Christmas Skeleton

For Christmas this year, Rachel gave me a human skeleton–no, not bones, but a cardboard model that could be assembled into a skeleton. Over the course of our week in Hawes, we slowly transformed the eight large sheets of card (along with dozens of split-pins, and some odd-shaped pieces of wire and plastic) into a life-size skeleton hanging from the ceiling.

The start: eight large sheets of cardboard...
The start: eight large sheets of cardboard…
End of day 2: Legs, a pelvis, and a spine!
End of day 2: Legs, a pelvis, and a spine!

There’s not much else to say: We reckon it took about 20 hours of work in total (between me, Rachel, Catherine and Tony); it’s not easy, with many of the parts twisting in complex ways to match the shape of bones, and despite the claim on the box that no scissors or glue were required we ended up cutting it in six places to make it work (and I’m pretty sure all six were required). I would, however, recommend it to anyone! The process was challenging and fun, and the end result is really cool–it can rotate its head, bend at the jaw, knees, ankles, elbows and wrists, as well as flex its back! Lots of pictures below…

Working on the ribcage.
Working on the ribcage.
Forewarned is forearmed but there's nothing humerus about the situation!
Forewarned is forearmed but there’s nothing humerus about the situation!
Attaching the final arm to the shoulder.
Attaching the final arm to the shoulder.
The skeleton shows off its dance moves!
The skeleton shows off its dance moves!

F@£K!

I saw this today and was so gob-smacked by it I thought I’d share it here…

Japanese artist Isao Hashimoto has created this “beautiful” and undeniably scary time-lapse map of the nuclear explosions which have taken place between 1945 and 1998, beginning with the Manhattan Project’s Trinity test near Los Alamos and concluding with Pakistan’s nuclear tests in May of 1998. This leaves out North Korea’s two alleged nuclear tests in this past decade.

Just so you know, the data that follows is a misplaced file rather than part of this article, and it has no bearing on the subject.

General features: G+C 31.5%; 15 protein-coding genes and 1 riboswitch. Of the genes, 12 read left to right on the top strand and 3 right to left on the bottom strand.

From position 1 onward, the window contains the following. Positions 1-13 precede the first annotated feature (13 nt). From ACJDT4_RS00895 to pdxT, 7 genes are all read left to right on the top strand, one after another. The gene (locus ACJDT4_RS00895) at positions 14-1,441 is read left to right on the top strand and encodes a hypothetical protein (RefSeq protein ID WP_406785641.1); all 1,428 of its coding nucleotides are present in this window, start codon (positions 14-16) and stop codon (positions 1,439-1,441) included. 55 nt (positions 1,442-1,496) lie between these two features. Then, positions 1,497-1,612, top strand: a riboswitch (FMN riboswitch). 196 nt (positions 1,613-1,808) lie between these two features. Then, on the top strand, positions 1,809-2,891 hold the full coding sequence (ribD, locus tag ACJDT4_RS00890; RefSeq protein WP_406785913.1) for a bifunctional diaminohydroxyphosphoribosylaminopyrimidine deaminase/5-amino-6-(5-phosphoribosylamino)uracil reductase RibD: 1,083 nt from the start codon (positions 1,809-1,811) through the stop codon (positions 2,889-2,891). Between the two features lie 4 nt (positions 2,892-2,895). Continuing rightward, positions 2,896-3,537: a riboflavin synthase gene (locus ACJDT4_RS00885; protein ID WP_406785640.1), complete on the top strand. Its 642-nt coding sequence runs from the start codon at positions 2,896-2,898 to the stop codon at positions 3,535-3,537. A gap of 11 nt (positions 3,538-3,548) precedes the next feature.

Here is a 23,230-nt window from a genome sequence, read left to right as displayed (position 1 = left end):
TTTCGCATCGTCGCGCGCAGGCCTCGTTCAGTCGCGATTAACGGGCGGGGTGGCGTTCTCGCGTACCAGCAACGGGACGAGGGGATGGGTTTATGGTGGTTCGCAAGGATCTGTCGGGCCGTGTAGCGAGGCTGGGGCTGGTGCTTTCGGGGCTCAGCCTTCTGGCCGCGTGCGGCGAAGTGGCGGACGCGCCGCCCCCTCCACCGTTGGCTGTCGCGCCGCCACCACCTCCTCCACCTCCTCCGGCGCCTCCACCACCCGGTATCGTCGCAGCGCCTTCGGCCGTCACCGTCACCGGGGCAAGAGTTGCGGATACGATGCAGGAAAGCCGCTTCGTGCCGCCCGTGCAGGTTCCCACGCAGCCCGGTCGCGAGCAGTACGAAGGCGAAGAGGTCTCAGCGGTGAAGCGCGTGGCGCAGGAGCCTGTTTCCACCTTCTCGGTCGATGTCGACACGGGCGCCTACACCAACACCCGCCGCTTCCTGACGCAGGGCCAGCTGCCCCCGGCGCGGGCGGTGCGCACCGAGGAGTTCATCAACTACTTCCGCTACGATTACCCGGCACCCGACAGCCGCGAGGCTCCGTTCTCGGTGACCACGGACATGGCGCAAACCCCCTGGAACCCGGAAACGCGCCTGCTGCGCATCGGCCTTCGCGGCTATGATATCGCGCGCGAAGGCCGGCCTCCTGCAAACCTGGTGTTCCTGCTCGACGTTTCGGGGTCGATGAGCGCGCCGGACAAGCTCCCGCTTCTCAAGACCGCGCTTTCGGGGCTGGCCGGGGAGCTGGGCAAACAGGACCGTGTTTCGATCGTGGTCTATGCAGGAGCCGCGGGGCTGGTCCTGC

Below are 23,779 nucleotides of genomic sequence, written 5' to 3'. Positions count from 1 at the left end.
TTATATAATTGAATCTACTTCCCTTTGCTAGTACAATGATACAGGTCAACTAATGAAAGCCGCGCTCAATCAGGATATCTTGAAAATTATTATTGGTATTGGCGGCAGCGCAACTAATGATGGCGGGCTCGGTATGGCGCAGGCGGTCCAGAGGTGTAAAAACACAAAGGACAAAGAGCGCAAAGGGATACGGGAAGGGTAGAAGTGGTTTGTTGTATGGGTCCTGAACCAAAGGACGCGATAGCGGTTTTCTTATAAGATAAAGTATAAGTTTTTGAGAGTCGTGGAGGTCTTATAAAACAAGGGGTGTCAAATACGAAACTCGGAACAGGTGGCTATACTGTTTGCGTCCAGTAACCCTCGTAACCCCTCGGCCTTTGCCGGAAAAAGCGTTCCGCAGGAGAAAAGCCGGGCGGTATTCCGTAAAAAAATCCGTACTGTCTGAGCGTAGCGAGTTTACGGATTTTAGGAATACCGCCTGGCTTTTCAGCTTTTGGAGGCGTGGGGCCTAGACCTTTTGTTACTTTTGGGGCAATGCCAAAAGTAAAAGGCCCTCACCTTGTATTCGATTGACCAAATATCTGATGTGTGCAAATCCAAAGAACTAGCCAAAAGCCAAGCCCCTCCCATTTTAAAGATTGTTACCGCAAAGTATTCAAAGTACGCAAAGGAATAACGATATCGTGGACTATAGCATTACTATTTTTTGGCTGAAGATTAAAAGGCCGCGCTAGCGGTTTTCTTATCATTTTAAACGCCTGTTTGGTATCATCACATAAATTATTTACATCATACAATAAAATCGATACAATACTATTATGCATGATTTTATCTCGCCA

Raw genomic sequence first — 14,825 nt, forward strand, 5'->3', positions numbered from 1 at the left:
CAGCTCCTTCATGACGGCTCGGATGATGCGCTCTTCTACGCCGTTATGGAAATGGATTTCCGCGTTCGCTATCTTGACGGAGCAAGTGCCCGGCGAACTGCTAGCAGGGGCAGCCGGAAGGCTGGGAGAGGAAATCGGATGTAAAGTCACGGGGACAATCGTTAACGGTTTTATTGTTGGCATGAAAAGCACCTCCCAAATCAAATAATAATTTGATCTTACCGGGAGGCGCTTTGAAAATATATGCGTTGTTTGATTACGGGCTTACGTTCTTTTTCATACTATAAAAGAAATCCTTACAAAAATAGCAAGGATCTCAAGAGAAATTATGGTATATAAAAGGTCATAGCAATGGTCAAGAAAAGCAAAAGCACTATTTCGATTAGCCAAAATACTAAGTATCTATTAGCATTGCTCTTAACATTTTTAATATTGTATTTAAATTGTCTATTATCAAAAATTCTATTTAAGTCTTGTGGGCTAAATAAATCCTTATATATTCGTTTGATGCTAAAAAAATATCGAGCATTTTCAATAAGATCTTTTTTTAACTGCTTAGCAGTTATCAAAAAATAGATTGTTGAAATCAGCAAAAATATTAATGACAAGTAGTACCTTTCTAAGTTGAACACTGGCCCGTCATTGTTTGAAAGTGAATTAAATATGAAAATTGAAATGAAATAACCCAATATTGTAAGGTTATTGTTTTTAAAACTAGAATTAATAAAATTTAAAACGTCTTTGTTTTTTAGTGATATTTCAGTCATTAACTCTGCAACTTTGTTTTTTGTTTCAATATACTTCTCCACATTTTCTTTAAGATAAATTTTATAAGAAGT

What can we do? Where can we go?

“Go home, mow the lawn, wash the windows, learn to cook, build a raft, get a job, visit the sick, study your lessons, and after you’ve finished, read a book. Your town does not owe you recreational facilities and your parents do not owe you fun.

The world does not owe you a living, you owe the world something. You owe it your time, energy, and talent so that no one will be at war, in sickness, and lonely again. In other words grow up, stop being a cry baby, get out of your dream world and develop a backbone not a wishbone. Start behaving like a responsible person. You are important and you are needed. It’s too late to sit around and wait for somebody to do to something someday. Someday is now and that somebody is you!”

Northland College (NZ) principal John Tapene quotes Judge Phillip B. Gilliam (Colorado, December 1959)

 

Your-Country-Needs-You-001

Feeding The Coldest Journey

As you will probably know, an expedition to cross Antarctica in winter is planning to set off soon, led by Sir Ranulph Fiennes. Its aim is to raise money for the charity Seeing is Believing, which tackles preventable blindness.

http://www.thecoldestjourney.org/
www.seeingisbelieving.org.uk

I am not nuts enough to want to spend six months in the pitch dark at perhaps minus 80 degrees, so what is my connection? Well, a very slight one actually. Here is a hint:

So much chocolate!!!!!!!!!

Last week I spent a day with Jo, who is organising all the food for six men, including her partner Brian, for six months. It has been provided by sponsors and is stored at their home. There is food everywhere: in the outhouse, on the stairs…

…on the stairs….

… on the landing…

…on the landing….

… in the bedrooms, in the dining room, in the garage…

… a double garage FULL OF CHOCOLATE 🙂 🙂 🙂

Many hundredweight of food of all types has had to be unpacked (the amount of packaging to be disposed of is hardly credible), sorted, and repacked into bags for each day. For example, one of my jobs was to label and sort the majority of 7 puddings x 6 people x 52 weeks. That’s a lot of pudding.

Although we are all (that is to say, most readers of/contributors to this blog) used to expedition food, I do not think any of us would relish such a long period with a diet based on dehydrated goods. In an attempt to make the meals as palatable as possible Jo had to come up with a number of recipes that would be reasonably varied and tasty but also easy to prepare and cook with limited facilities in Antarctic conditions. The benefit of this is that whilst helping out one gets to test the menus. (Rice pudding scored very highly on quality.)

As you can see, Brian is looking forward to his nutrition 🙂